Reductions in cholesterol and synaptic markers in association cortex in mood disorders.

Bipolar disorders (2005-09-24)
Clare L Beasley, William G Honer, Klaus Bergmann, Peter Falkai, Dieter Lütjohann, Thomas A Bayer

Cholesterol forms an integral part of cell membranes and is a major component of myelin. Furthermore, cholesterol also plays a vital role in the development, function and stability of synapses. While low serum cholesterol has previously been associated with mood disorders, cholesterol levels have yet to be quantified within the brain in these disorders. The aim of this study was to quantify sterol levels in the brains of patients with major psychiatric disorders and further to relate these levels to markers of myelin and synapses. Samples of visual association cortex were obtained postmortem from subjects with bipolar disorder (BPD), major depressive disorder (MDD) and schizophrenia (SCZ) and from controls (all n = 15). Concentrations of brain cholesterol, its precursors lathosterol, desmosterol and lanosterol and its metabolite 24S-hydroxycholesterol were determined by gas-liquid chromatography. Immunoreactivity for myelin basic protein (MBP), synaptophysin and VAMP was quantified by enzyme-linked immunosorbent assay. Cholesterol levels were 13% lower in MDD (p = 0.018) and 10% lower in BPD (p = 0.052) compared with controls. Cholesterol precursor or metabolite concentrations did not differ between groups. Synaptophysin immunoreactivity was 20% lower in BPD (p = 0.025) and VAMP immunoreactivity 37% lower in MDD (p = 0.032) and 45% lower in BPD (p = 0.009). MBP immunoreactivity was not altered in any disorder. Our data suggest that lower brain cholesterol levels and a reduction in synapses may be features of mood disorders.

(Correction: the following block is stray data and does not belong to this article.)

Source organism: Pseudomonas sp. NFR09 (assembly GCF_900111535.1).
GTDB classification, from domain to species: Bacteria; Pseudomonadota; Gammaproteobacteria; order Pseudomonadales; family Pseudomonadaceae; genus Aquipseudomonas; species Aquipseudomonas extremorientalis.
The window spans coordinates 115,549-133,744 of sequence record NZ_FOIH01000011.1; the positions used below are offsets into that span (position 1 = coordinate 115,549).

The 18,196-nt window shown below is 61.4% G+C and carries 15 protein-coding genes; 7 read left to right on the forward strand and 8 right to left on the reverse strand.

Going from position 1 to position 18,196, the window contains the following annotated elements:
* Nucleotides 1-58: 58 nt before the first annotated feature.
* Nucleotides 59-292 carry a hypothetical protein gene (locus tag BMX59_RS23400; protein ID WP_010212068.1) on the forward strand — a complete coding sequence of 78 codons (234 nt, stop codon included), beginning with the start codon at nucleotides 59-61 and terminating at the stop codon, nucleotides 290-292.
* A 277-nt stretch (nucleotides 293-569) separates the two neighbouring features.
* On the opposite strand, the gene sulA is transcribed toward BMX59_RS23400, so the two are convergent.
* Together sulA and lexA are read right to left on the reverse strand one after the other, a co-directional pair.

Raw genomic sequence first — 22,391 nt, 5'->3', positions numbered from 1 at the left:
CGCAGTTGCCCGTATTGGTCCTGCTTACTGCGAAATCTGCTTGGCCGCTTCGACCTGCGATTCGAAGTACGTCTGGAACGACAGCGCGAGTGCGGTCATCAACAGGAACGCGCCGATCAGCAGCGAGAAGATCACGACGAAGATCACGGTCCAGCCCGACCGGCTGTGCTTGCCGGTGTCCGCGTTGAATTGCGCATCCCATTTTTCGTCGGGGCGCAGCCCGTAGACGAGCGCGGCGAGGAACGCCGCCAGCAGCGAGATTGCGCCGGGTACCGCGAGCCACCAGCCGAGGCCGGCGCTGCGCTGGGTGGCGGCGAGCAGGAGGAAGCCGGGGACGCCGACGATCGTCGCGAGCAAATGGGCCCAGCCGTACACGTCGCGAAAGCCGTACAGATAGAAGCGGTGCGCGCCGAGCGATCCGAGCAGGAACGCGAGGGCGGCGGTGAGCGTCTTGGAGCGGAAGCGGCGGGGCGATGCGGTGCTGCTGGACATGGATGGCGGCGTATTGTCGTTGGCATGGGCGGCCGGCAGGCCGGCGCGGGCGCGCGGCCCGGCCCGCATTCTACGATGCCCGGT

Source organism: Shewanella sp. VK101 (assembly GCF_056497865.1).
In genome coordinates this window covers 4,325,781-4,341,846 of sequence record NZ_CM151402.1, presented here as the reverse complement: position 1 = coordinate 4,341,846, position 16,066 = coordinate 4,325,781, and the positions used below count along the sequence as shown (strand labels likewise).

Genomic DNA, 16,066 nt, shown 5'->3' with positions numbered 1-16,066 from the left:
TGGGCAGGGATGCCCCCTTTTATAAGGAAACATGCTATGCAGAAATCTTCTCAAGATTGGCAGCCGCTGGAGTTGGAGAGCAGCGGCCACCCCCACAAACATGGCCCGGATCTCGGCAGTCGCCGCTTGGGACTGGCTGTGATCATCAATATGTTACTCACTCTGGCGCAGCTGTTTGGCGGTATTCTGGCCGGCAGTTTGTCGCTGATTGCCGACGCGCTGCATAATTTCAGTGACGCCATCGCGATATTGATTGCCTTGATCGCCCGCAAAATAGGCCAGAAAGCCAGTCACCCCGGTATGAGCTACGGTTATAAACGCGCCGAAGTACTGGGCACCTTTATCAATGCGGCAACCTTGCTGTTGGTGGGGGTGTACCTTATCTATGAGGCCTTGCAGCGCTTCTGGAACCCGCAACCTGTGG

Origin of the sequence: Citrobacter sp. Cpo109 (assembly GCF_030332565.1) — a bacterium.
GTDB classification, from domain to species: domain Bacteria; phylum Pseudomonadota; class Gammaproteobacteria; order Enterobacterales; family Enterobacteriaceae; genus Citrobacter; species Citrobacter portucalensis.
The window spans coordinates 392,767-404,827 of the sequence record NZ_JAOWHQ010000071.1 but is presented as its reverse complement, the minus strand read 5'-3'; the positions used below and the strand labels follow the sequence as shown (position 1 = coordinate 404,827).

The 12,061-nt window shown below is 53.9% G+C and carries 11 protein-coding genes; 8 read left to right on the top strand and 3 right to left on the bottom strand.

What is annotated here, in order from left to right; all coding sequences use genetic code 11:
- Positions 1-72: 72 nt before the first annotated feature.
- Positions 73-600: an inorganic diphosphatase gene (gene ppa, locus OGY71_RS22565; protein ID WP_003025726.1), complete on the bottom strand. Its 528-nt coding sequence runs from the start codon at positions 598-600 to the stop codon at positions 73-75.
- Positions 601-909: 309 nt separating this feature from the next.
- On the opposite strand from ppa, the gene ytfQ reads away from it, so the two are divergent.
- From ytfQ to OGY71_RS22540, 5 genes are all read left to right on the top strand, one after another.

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Desmosterol, ≥84% (GC)